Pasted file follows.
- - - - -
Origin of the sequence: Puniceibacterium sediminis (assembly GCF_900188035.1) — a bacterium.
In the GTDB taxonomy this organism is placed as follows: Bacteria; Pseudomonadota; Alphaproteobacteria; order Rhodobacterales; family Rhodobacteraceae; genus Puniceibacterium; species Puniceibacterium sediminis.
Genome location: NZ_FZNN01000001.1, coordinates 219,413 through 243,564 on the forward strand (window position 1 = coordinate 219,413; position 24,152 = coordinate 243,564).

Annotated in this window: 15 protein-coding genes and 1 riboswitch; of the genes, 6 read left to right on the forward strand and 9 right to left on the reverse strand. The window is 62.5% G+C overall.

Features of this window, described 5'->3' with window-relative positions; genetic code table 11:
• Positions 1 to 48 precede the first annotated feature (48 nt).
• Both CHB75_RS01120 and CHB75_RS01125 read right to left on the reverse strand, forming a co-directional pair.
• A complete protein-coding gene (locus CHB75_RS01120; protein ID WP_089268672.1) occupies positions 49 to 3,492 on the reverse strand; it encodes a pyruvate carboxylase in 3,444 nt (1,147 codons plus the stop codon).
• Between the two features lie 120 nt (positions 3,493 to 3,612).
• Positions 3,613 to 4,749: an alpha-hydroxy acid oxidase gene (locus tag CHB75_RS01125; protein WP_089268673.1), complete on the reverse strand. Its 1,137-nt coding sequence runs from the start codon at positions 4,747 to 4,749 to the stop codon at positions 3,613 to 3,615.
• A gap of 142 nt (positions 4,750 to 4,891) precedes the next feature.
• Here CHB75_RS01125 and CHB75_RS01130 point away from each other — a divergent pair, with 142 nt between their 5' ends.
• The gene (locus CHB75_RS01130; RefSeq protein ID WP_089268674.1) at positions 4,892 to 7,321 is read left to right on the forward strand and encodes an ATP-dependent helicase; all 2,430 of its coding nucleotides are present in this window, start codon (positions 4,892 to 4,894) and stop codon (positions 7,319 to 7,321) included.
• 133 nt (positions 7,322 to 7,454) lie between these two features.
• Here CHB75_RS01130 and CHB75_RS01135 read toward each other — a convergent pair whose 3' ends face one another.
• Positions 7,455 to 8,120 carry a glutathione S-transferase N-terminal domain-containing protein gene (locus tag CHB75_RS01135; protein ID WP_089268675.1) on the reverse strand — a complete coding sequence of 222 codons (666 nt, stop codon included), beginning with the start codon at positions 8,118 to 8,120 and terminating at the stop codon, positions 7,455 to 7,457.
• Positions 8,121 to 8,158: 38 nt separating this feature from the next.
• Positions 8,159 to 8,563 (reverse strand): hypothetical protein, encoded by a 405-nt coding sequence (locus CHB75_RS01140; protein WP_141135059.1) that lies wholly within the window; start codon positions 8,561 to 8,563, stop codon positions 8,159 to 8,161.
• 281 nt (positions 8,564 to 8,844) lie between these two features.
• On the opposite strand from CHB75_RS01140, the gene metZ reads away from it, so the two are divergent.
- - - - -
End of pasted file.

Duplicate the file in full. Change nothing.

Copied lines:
Origin of the sequence: Puniceibacterium sediminis (assembly GCF_900188035.1) — a bacterium.
In the GTDB taxonomy this organism is placed as follows: Bacteria; Pseudomonadota; Alphaproteobacteria; order Rhodobacterales; family Rhodobacteraceae; genus Puniceibacterium; species Puniceibacterium sediminis.
Genome location: NZ_FZNN01000001.1, coordinates 219,413 through 243,564 on the forward strand (window position 1 = coordinate 219,413; position 24,152 = coordinate 243,564).

Annotated in this window: 15 protein-coding genes and 1 riboswitch; of the genes, 6 read left to right on the forward strand and 9 right to left on the reverse strand. The window is 62.5% G+C overall.

Features of this window, described 5'->3' with window-relative positions; genetic code table 11:
• Positions 1 to 48 precede the first annotated feature (48 nt).
• Both CHB75_RS01120 and CHB75_RS01125 read right to left on the reverse strand, forming a co-directional pair.
• A complete protein-coding gene (locus CHB75_RS01120; protein ID WP_089268672.1) occupies positions 49 to 3,492 on the reverse strand; it encodes a pyruvate carboxylase in 3,444 nt (1,147 codons plus the stop codon).
• Between the two features lie 120 nt (positions 3,493 to 3,612).
• Positions 3,613 to 4,749: an alpha-hydroxy acid oxidase gene (locus tag CHB75_RS01125; protein WP_089268673.1), complete on the reverse strand. Its 1,137-nt coding sequence runs from the start codon at positions 4,747 to 4,749 to the stop codon at positions 3,613 to 3,615.
• A gap of 142 nt (positions 4,750 to 4,891) precedes the next feature.
• Here CHB75_RS01125 and CHB75_RS01130 point away from each other — a divergent pair, with 142 nt between their 5' ends.
• The gene (locus CHB75_RS01130; RefSeq protein ID WP_089268674.1) at positions 4,892 to 7,321 is read left to right on the forward strand and encodes an ATP-dependent helicase; all 2,430 of its coding nucleotides are present in this window, start codon (positions 4,892 to 4,894) and stop codon (positions 7,319 to 7,321) included.
• 133 nt (positions 7,322 to 7,454) lie between these two features.
• Here CHB75_RS01130 and CHB75_RS01135 read toward each other — a convergent pair whose 3' ends face one another.
• Positions 7,455 to 8,120 carry a glutathione S-transferase N-terminal domain-containing protein gene (locus tag CHB75_RS01135; protein ID WP_089268675.1) on the reverse strand — a complete coding sequence of 222 codons (666 nt, stop codon included), beginning with the start codon at positions 8,118 to 8,120 and terminating at the stop codon, positions 7,455 to 7,457.
• Positions 8,121 to 8,158: 38 nt separating this feature from the next.
• Positions 8,159 to 8,563 (reverse strand): hypothetical protein, encoded by a 405-nt coding sequence (locus CHB75_RS01140; protein WP_141135059.1) that lies wholly within the window; start codon positions 8,561 to 8,563, stop codon positions 8,159 to 8,161.
• 281 nt (positions 8,564 to 8,844) lie between these two features.
• On the opposite strand from CHB75_RS01140, the gene metZ reads away from it, so the two are divergent.